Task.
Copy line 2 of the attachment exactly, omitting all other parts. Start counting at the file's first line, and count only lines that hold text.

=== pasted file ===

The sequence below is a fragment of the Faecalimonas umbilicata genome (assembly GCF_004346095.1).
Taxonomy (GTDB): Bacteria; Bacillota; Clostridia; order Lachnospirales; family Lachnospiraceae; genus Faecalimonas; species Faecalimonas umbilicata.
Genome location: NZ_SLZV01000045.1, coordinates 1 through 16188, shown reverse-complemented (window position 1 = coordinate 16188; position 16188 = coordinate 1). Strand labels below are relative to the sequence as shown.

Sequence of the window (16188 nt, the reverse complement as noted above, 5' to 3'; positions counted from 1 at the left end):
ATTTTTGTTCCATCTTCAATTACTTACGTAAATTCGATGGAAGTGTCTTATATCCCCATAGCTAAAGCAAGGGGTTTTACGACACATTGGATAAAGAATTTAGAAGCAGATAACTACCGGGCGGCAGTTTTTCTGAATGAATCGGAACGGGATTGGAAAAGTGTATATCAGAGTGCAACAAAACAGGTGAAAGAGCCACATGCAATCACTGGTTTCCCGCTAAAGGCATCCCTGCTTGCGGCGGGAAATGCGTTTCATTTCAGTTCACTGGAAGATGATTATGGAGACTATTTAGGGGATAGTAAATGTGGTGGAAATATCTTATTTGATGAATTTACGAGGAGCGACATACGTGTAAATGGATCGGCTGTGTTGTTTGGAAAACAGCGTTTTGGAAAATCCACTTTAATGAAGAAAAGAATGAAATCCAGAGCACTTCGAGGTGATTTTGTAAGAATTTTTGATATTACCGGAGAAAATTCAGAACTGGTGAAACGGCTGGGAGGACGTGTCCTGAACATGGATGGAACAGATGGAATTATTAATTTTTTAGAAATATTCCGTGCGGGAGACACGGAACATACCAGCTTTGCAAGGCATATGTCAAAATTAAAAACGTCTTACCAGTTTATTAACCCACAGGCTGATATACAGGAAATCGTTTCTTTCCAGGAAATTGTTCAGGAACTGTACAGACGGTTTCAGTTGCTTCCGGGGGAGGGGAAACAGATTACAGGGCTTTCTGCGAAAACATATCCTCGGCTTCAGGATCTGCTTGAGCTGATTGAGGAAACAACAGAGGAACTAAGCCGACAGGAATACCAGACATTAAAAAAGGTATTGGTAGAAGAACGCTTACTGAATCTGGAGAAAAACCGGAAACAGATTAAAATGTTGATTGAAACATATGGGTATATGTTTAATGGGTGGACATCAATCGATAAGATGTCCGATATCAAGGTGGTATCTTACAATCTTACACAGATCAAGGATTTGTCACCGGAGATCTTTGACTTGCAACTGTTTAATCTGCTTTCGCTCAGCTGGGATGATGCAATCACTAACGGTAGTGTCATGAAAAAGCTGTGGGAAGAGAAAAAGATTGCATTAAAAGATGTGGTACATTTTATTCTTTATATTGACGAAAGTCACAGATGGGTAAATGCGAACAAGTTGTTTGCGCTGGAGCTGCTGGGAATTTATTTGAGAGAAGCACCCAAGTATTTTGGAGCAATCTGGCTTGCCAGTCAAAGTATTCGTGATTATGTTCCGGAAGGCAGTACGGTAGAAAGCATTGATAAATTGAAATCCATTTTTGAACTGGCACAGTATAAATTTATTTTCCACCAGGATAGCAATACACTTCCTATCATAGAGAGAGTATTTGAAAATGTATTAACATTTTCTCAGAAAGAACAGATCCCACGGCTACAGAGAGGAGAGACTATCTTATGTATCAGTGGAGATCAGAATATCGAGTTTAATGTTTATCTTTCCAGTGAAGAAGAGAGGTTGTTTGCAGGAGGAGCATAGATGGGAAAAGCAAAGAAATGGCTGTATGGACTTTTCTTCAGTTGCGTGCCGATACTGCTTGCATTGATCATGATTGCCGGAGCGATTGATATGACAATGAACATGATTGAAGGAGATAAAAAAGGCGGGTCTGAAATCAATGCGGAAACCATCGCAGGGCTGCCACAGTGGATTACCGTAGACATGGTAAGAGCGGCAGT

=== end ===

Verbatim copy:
Taxonomy (GTDB): Bacteria; Bacillota; Clostridia; order Lachnospirales; family Lachnospiraceae; genus Faecalimonas; species Faecalimonas umbilicata.